And so many great sub-topics - slicing and dicing, Hulk characterization, the original Wolverine character vs. what he became, Trimpe, etc. I don't know what to say except "HB the Wordy" is a tough act to follow.

Humanbelly, my friend, you and I are roughly the same age. I was 12 and a half when this came out. It's in a plastic bag somewhere.

And I couldn't agree more.


Anonymous said...

Classic issue.

Like Karen, I too love the "child-like" nature of the Hulk and wrote about it in part on my own blog in a post called "Snot-Nosed Hulk," which also touches on one of Hulk's adventures in Canada vs. a Canadian Super-Hero (Sasquatch).

It recently came up when I was commenting on People Who Make Art…Shouldn’t Appropriate Hulk! over at the Hooded Utilitarian.

Wolverine is best when he doing as little talking or thinking as possible without being in "berserker" mode.

Edo Bosnar said...

Hmmm, now I'm not sure whose review is better: Karen & Doug's, or Humanbelly's. You make a very passionate case, HB, and although I don't necessarily agree with you about Trimpe or Wein, I thoroughly enjoyed reading your comments.
Personally, although I had and remember reading a smattering of the Wein-written Hulk issues (from #200 onward - which I liked well enough), my favorite Hulk scribes are Stern and esp. Mantlo. And my favorite Hulk artist by far is Sal Buscema. And HB, you'll be happy to know that Sal shares your admiration for Wein as Hulk writer: just yesterday I discovered an interview with him (posted last July) in which he talks about his tenure as penciler on the Hulk, and underscores how much he enjoyed working with Wein:
The whole interview is really well worth listening to; Sal is such a classy guy and it really comes out as you listen to him talk about his experiences and the people he worked with.

Doug said...

Tom, thanks for the compliment! Someone once said of the BAB that our tandem reviews are like morning drive radio. And I'd agree with you about us working together -- I always feel like our tandem reviews are better than when we fly solo. No matter how much I try to hit all of the points that are obvious, as well as a few that pop into my head, Karen always comes up with an angle I did not consider. This would be the main reason why we get frustrated when the comments are low on comic reviews -- I know you people (assuming you've read the day's comic) have takes that would really enhance the review.

That being said, I really appreciate the passion with which HB wrote. This is a discussion we've had between the two of us (Karen and I) -- where's the balance between writing a review that is more plot summary or more commentary. We've decided to focus on plot summary so that any reader can come by and understand what is going on. But I again admit that there is a whole lot of merit to a review like HB's. Thanks!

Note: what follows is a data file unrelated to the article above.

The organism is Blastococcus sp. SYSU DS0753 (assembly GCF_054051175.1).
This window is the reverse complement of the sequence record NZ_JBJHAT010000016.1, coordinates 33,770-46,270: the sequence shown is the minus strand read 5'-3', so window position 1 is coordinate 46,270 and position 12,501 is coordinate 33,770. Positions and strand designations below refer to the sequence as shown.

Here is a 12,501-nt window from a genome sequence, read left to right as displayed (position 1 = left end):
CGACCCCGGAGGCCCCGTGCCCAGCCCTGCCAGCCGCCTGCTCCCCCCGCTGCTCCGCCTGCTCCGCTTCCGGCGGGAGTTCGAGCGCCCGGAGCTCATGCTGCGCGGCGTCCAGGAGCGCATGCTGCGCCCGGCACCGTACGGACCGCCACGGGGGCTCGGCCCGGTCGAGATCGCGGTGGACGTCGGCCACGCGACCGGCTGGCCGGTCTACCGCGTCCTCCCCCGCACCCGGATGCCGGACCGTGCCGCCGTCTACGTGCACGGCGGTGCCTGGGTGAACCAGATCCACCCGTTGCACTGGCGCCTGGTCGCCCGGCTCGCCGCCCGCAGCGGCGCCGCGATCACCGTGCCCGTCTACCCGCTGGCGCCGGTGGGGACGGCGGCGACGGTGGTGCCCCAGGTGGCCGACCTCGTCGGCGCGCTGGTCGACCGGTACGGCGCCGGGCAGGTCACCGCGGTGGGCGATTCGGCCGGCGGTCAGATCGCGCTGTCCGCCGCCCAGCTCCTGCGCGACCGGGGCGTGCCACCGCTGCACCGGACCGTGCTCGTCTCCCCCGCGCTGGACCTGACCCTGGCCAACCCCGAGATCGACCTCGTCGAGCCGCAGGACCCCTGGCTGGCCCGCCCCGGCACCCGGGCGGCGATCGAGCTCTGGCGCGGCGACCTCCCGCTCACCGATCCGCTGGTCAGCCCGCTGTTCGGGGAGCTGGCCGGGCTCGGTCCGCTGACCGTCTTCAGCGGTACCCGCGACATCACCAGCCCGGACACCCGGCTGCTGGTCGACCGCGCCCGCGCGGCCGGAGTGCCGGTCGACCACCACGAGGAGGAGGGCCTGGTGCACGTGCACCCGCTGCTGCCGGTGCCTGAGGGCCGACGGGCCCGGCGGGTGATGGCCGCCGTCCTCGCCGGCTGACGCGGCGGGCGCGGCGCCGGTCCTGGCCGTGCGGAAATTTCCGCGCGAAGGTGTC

Anonymous said...

For the record, I agree with HB's take on the depiction of violence.

Part of what makes comics so great as a medium is the reader-provided closure required to make it work. As a kid there was enough suggestion of the violence without gory details that I could still feel the shock of someone like Wolverine going at it tooth and claw, and I still basically feel the same way.

I am not against explicit depictions of violence altogether, but they are a lot more effective in small powerful doses.

Anonymous said...

BTW, this story is continued in X-Men 139, 140. . . for those who don't know.

In the end though, Georges goes to jail for his crimes committed as Wendigo.

Karen said...

Thanks for the comments people. Lots to talk about today. HB, I especially enjoyed your take on this issue. I had a feeling we'd hear from you on this one!

As we put together this review, and next week's review of Hulk 162 (the first appearance of Wendigo), I came to realize a couple of things. One, I've been way too dismissive of 70s Hulk stories. For some reason, I had little interest in revisiting them. After reading these and looking at a few other issues, that's beginning to change. As a kid, I loved the Hulk. i think reviewing these issues has helped put me back in touch with that feeling, to some degree. The gullible, generally good but loose cannonball version of Hulk is still my Hulk. It was fun to see him again.

The second thing is, I've been fairly harsh in my assessment of Herb Trimpe, particularly when he is not inked by John Severin. While I still think his art is lacking refinement, there's no denying the man is a true story-teller. I found myself noticing the angles he chose when framing a scene, the way he was able to portray expressions, his pacing, etc. He will never be one of my favorites, but the guy is talented, and his take on the Hulk is obviously iconic.

Humanbelly said...

Ha! Karen, sometimes I think you and Doug get together every once in awhile and say, “Hey, I know—let’s mention the Hulk, and then watch HB abandon his work day yet again! That NEVER gets old!” Ooooo, you guys are insidious. . . !

But hey, thanks much for your kind indulgence, guys & gal. Believe me, NO intention whatsoever on my part to hijack the post or review. And heck, your highly enjoyable review is what got me churning away in the first place. I hadn’t read that issue in many, many years—although it was quite reader-worn long before it became a collector’s item. I’m sure there’s spaghetti sauce and/or chocolate chip stains on more than a couple of pages. Revisiting it after a long interim had the hoped-for effect of reminding me what I love about it, rather than leaving me wondering what the appeal was in the first place. It really improved an already pretty-good day.